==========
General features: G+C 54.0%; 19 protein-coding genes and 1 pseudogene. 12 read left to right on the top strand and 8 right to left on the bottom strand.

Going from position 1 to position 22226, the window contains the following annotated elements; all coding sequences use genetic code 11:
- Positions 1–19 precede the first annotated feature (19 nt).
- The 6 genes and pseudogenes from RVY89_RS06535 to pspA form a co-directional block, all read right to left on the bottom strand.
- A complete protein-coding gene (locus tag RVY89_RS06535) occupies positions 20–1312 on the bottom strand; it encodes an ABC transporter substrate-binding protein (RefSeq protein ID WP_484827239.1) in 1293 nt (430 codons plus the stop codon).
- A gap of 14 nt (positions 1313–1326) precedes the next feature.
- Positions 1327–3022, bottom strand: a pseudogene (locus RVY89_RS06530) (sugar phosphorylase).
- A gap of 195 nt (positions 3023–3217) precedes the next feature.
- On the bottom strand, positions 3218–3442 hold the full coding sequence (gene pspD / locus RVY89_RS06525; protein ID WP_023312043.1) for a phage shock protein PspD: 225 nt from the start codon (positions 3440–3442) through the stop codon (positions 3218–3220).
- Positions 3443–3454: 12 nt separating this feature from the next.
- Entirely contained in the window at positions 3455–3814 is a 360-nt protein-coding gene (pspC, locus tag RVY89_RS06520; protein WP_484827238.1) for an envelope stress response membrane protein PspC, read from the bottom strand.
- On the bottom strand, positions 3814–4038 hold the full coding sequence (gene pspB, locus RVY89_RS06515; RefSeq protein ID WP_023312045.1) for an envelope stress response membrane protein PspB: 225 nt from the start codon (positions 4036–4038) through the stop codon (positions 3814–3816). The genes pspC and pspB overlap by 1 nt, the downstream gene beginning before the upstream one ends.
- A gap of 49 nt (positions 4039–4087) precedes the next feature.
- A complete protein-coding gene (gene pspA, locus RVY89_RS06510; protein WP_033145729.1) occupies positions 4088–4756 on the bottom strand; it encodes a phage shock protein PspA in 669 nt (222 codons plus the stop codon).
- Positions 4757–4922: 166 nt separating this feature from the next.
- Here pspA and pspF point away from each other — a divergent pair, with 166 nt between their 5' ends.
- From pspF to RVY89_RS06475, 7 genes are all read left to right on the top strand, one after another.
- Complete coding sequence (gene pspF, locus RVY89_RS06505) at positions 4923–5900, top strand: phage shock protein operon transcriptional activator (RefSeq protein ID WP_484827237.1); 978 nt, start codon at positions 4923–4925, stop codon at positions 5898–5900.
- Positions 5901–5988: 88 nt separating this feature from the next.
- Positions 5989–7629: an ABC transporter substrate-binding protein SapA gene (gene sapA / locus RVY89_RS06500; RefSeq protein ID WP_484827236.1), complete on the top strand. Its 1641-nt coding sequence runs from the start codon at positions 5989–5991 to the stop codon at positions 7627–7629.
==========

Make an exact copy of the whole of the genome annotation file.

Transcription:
General features: G+C 54.0%; 19 protein-coding genes and 1 pseudogene. 12 read left to right on the top strand and 8 right to left on the bottom strand.

Going from position 1 to position 22226, the window contains the following annotated elements; all coding sequences use genetic code 11:
- Positions 1–19 precede the first annotated feature (19 nt).
- The 6 genes and pseudogenes from RVY89_RS06535 to pspA form a co-directional block, all read right to left on the bottom strand.
- A complete protein-coding gene (locus tag RVY89_RS06535) occupies positions 20–1312 on the bottom strand; it encodes an ABC transporter substrate-binding protein (RefSeq protein ID WP_484827239.1) in 1293 nt (430 codons plus the stop codon).
- A gap of 14 nt (positions 1313–1326) precedes the next feature.
- Positions 1327–3022, bottom strand: a pseudogene (locus RVY89_RS06530) (sugar phosphorylase).
- A gap of 195 nt (positions 3023–3217) precedes the next feature.
- On the bottom strand, positions 3218–3442 hold the full coding sequence (gene pspD / locus RVY89_RS06525; protein ID WP_023312043.1) for a phage shock protein PspD: 225 nt from the start codon (positions 3440–3442) through the stop codon (positions 3218–3220).
- Positions 3443–3454: 12 nt separating this feature from the next.
- Entirely contained in the window at positions 3455–3814 is a 360-nt protein-coding gene (pspC, locus tag RVY89_RS06520; protein WP_484827238.1) for an envelope stress response membrane protein PspC, read from the bottom strand.
- On the bottom strand, positions 3814–4038 hold the full coding sequence (gene pspB, locus RVY89_RS06515; RefSeq protein ID WP_023312045.1) for an envelope stress response membrane protein PspB: 225 nt from the start codon (positions 4036–4038) through the stop codon (positions 3814–3816). The genes pspC and pspB overlap by 1 nt, the downstream gene beginning before the upstream one ends.
- A gap of 49 nt (positions 4039–4087) precedes the next feature.
- A complete protein-coding gene (gene pspA, locus RVY89_RS06510; protein WP_033145729.1) occupies positions 4088–4756 on the bottom strand; it encodes a phage shock protein PspA in 669 nt (222 codons plus the stop codon).
- Positions 4757–4922: 166 nt separating this feature from the next.
- Here pspA and pspF point away from each other — a divergent pair, with 166 nt between their 5' ends.
- From pspF to RVY89_RS06475, 7 genes are all read left to right on the top strand, one after another.
- Complete coding sequence (gene pspF, locus RVY89_RS06505) at positions 4923–5900, top strand: phage shock protein operon transcriptional activator (RefSeq protein ID WP_484827237.1); 978 nt, start codon at positions 4923–4925, stop codon at positions 5898–5900.
- Positions 5901–5988: 88 nt separating this feature from the next.
- Positions 5989–7629: an ABC transporter substrate-binding protein SapA gene (gene sapA / locus RVY89_RS06500; RefSeq protein ID WP_484827236.1), complete on the top strand. Its 1641-nt coding sequence runs from the start codon at positions 5989–5991 to the stop codon at positions 7627–7629.